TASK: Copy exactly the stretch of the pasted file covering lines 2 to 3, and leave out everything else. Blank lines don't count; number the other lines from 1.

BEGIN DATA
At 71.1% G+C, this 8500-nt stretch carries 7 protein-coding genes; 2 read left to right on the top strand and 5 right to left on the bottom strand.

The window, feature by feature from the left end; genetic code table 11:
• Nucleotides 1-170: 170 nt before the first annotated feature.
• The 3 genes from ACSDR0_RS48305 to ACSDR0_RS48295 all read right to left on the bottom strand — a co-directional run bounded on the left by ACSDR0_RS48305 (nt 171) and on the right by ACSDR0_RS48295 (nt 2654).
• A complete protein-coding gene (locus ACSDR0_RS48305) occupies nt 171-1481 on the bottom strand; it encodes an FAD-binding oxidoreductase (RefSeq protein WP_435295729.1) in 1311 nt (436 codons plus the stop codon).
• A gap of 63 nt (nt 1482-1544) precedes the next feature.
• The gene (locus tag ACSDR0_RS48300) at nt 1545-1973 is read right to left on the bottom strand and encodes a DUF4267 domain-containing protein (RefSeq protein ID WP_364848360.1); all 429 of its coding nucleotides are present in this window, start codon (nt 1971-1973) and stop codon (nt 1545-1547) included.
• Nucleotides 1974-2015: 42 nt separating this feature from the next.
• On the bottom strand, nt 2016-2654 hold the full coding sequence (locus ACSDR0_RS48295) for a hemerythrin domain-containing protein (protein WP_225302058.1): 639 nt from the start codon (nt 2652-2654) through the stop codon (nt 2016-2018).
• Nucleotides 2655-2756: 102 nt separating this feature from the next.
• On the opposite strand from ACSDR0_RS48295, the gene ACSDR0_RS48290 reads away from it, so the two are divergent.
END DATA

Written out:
The window, feature by feature from the left end; genetic code table 11:
• Nucleotides 1-170: 170 nt before the first annotated feature.